Pastry recipe;

1. Prepare the pastry lids first so they can chill.

2. Roll out the pastry thinly on a lightly floured surface and cut out rounds 2.5cm (1in) larger than the dishes you are going to use.

3. Flour these lightly and put them on a baking sheet.

4. Roll out the trimmings to make strips about 1cm (1/2in) wide to fit round the top of each dish.

5. Make leaves out of the rest of the trimmings.

6. Put all these on a baking sheet and place in the coldest bit of the fridge (or briefly in the freezer).

My Jus-Roll Pastry;

Basically you want to follow the same measurements as above.

1. Roll out you pastry on a lightly floured surface.

2. Cut out the shape of you lit, make sure its larger than your dish. You can always trim it down.

3. Roll out thin strips of pastry and attach them to the lip of the dish by brushing water on the back of them.

4. Brush the surface of the strips with water and place your rolled our pastry on top. Trimming it down to size while leaving enough around the edge to allow shrinkage.
5. Decorate it as you like with the extra pastry. If I were you, any extra pastry left over, roll them in to balls or squares and bake them with the pie.Yum! Pastry biscuits/balls!

6. Bake in the oven at 200c/400f/gas mark 6 for 20 minutes until piping hot, puffed up and golden. Serve immediately! Really good with sweet chili sauce. But then everything tastes great with sweet chili!

The finished product! Yum!!!
This is one of my favorite recipes so far, I would highly recommend it!

Sandrine Boulet

Some really neat street art from Sandrine Boulet...

She likes to create a sensitive work that is fun, positive and totally disinhibited,
She imagines spontaneous images than can make people feel good, putting a smile on their face : this is what really motivates and amuses her.




I have to say I became some what frustrated when I stumbled upon this artists web-site, but wasn't really surprised. The day before I had a similar idea to the picture displayed above entitled 'Eve.' And was quit excited about it until I saw that image. It goes to show artists are a dime a dozen. There are so many of us that originality is dying and its a race to get your work into the public eye first as there are ten other people with the same idea. Picasso, Van Gogh, Mark Rothko, Tracey Emin, est. they had the best of it....

Tuesday, April 24, 2012

Betsy Walton

Betsy Walton

Artists Bio....

As a painter, I work with galleries and collectors, and on personal projects. Many of my paintings and drawings explore the tension and balance between the mysterious nature of our existence and the objects and environments we find in everyday life. We can experience the sublime in the same room where we fold the laundry, and perhaps at the same time.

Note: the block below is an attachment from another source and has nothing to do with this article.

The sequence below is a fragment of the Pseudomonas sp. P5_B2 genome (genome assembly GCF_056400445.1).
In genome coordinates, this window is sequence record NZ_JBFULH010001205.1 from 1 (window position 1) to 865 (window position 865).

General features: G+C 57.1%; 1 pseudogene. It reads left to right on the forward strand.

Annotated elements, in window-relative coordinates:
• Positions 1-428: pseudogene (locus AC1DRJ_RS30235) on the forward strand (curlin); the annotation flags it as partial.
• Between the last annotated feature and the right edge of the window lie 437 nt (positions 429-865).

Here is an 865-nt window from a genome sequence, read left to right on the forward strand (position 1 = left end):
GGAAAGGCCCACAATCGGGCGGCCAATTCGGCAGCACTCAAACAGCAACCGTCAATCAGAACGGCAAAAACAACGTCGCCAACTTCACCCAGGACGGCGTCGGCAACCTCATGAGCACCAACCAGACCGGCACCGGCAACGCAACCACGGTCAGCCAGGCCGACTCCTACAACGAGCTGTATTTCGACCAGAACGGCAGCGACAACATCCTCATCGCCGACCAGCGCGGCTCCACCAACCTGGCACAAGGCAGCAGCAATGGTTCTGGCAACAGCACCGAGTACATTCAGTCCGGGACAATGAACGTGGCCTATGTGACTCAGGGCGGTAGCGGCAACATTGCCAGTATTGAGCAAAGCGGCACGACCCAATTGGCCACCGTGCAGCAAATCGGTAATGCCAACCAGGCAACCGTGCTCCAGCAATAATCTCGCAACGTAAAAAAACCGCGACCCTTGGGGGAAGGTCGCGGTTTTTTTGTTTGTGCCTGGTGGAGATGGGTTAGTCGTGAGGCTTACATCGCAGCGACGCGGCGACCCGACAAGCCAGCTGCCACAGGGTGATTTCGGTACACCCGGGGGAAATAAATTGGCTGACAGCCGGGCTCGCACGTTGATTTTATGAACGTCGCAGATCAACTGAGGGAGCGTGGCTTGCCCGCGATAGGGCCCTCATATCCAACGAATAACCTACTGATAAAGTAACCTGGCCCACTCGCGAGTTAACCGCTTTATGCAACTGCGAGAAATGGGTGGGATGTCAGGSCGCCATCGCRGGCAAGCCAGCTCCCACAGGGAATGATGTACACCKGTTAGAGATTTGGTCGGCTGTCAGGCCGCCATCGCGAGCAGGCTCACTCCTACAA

My style is informed by a range of influences including Byzantine icon paintings, American folk art, geometric abstraction, and the work of many contemporary illustrators and painters.

I work with a spontaneous approach and few expectations of specific results. I rarely sketch preliminary drawings before diving into a painting, in the belief that the image formed through the painting process itself will be rich, revealing, and vital.

'Dark Peak'
Acrylic gauche on panel

Acrylic Gauche on Panel

Acrylic gouache on panel

Andre Petterson

This artist caught my eye..
Mixed Media on wood Panel
Andre Petterson

Petterson attempts to capture the essence of a split-second in time. His current photography-based work explores various themes of lighting to create elements of mystery. Rembrandt and the Dutch masters’ use of light have strongly influenced Petterson; important elements are highlighted and the mind must fill in the rest. Fabric and movement are also subjects of fascination for the artist. He believes that the integration of movement and fabric are similar to brushstrokes. The chance and artistic freedom involved in motions of dance and similar movements are also reflected in his mixed media work.

Recently, Petterson’s focus has been on painting, photo- based works, steel sculpture, and photography. Music has always been a very important facet of the artist’s life, whether it be playing, composing, or simply appreciating music. He has explored performance art, film and kinetic work involving his own music compositions, set design and choreography.